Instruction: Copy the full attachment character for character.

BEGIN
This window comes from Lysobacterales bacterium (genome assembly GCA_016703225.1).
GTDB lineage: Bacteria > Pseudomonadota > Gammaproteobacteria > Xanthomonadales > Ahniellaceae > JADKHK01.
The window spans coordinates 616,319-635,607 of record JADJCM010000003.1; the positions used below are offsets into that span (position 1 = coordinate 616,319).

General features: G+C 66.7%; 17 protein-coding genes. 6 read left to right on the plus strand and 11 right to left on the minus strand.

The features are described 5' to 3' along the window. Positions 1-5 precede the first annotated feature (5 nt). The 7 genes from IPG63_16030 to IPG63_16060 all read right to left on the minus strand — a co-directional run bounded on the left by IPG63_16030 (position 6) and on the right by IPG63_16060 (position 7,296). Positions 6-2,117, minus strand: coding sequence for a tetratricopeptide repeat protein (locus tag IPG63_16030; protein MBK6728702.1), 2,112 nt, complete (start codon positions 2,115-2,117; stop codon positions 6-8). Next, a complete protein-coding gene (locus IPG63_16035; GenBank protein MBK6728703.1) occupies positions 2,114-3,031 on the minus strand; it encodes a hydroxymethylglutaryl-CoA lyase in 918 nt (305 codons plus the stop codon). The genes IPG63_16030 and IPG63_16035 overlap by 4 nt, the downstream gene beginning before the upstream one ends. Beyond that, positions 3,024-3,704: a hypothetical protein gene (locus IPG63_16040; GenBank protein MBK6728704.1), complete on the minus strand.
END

This window comes from Lysobacterales bacterium (genome assembly GCA_016703225.1).
GTDB lineage: Bacteria > Pseudomonadota > Gammaproteobacteria > Xanthomonadales > Ahniellaceae > JADKHK01.
The window spans coordinates 616,319-635,607 of record JADJCM010000003.1; the positions used below are offsets into that span (position 1 = coordinate 616,319).

General features: G+C 66.7%; 17 protein-coding genes. 6 read left to right on the plus strand and 11 right to left on the minus strand.

The features are described 5' to 3' along the window. Positions 1-5 precede the first annotated feature (5 nt). The 7 genes from IPG63_16030 to IPG63_16060 all read right to left on the minus strand — a co-directional run bounded on the left by IPG63_16030 (position 6) and on the right by IPG63_16060 (position 7,296). Positions 6-2,117, minus strand: coding sequence for a tetratricopeptide repeat protein (locus tag IPG63_16030; protein MBK6728702.1), 2,112 nt, complete (start codon positions 2,115-2,117; stop codon positions 6-8). Next, a complete protein-coding gene (locus IPG63_16035; GenBank protein MBK6728703.1) occupies positions 2,114-3,031 on the minus strand; it encodes a hydroxymethylglutaryl-CoA lyase in 918 nt (305 codons plus the stop codon). The genes IPG63_16030 and IPG63_16035 overlap by 4 nt, the downstream gene beginning before the upstream one ends. Beyond that, positions 3,024-3,704: a hypothetical protein gene (locus IPG63_16040; GenBank protein MBK6728704.1), complete on the minus strand.